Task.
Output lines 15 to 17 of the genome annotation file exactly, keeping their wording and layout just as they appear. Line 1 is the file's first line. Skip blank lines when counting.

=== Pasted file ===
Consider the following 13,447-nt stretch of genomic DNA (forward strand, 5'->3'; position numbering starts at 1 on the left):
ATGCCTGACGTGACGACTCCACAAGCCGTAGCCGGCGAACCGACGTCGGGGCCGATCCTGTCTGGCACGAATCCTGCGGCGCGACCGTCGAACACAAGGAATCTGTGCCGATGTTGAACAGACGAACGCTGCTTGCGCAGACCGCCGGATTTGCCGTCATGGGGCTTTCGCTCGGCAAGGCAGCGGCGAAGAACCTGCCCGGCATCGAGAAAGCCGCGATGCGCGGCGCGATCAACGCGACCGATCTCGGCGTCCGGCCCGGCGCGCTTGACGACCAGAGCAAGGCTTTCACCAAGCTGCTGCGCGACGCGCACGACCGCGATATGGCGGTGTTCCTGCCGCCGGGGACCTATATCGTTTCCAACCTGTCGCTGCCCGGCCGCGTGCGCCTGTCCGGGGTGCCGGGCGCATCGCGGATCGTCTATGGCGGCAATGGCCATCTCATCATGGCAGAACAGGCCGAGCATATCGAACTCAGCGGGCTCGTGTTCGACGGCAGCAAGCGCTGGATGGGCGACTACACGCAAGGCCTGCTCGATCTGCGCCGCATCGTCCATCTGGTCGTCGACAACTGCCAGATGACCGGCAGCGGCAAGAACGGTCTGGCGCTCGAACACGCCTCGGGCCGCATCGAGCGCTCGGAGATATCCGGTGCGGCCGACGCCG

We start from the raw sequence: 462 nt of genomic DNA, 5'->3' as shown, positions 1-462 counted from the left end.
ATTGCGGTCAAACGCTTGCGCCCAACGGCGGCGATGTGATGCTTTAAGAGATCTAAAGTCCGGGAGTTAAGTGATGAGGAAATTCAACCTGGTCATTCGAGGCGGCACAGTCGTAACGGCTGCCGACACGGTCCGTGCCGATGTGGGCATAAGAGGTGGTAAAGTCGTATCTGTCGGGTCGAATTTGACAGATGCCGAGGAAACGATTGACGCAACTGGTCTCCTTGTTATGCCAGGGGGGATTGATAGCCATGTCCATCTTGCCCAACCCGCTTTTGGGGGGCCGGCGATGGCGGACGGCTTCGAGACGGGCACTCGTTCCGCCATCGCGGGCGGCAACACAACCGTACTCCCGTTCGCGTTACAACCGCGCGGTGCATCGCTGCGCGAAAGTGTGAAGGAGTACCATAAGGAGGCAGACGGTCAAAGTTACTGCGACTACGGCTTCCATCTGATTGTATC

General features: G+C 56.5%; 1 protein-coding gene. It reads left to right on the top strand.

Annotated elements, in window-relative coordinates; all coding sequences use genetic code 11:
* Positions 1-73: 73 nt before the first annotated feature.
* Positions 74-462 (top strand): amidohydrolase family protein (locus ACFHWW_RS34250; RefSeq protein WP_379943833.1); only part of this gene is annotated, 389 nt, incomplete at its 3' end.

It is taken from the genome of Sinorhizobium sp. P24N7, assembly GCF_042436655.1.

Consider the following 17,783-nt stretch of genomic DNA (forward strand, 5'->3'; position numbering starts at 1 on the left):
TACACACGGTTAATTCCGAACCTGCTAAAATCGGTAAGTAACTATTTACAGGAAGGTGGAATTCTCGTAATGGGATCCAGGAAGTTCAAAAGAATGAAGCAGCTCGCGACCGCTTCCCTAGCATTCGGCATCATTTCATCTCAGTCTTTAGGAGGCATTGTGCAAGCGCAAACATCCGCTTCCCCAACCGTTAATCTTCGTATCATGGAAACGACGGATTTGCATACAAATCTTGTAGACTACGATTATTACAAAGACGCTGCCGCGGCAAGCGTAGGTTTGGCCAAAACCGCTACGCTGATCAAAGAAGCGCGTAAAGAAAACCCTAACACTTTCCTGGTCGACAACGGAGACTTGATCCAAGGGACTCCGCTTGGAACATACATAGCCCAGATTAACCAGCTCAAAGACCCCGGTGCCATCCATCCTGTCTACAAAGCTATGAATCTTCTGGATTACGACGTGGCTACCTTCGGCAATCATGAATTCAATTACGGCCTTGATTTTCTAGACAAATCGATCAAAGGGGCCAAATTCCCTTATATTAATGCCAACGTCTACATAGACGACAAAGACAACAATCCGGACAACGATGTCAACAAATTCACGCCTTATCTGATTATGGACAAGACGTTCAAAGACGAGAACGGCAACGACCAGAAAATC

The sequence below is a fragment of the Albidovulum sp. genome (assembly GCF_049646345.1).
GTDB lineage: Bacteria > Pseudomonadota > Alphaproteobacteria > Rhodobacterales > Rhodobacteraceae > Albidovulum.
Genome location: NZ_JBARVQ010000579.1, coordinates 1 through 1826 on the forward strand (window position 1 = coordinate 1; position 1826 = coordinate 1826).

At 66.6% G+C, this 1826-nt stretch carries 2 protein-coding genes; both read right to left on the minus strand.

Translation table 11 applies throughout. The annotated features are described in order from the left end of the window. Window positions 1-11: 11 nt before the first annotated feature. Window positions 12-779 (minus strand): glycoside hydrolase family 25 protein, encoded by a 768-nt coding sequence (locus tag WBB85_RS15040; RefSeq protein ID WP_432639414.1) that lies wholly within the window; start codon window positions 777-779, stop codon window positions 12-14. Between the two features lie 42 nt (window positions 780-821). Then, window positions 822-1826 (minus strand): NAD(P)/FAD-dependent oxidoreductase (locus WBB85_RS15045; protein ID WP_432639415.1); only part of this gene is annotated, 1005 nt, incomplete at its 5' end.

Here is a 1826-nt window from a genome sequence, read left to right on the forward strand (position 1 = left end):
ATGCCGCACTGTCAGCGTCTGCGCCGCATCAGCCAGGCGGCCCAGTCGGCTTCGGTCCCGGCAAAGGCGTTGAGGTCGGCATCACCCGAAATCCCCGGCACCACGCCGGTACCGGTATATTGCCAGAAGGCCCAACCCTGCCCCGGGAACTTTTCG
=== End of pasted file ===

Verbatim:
At 66.6% G+C, this 1826-nt stretch carries 2 protein-coding genes; both read right to left on the minus strand.

Translation table 11 applies throughout. The annotated features are described in order from the left end of the window. Window positions 1-11: 11 nt before the first annotated feature. Window positions 12-779 (minus strand): glycoside hydrolase family 25 protein, encoded by a 768-nt coding sequence (locus tag WBB85_RS15040; RefSeq protein ID WP_432639414.1) that lies wholly within the window; start codon window positions 777-779, stop codon window positions 12-14. Between the two features lie 42 nt (window positions 780-821). Then, window positions 822-1826 (minus strand): NAD(P)/FAD-dependent oxidoreductase (locus WBB85_RS15045; protein ID WP_432639415.1); only part of this gene is annotated, 1005 nt, incomplete at its 5' end.

Here is a 1826-nt window from a genome sequence, read left to right on the forward strand (position 1 = left end):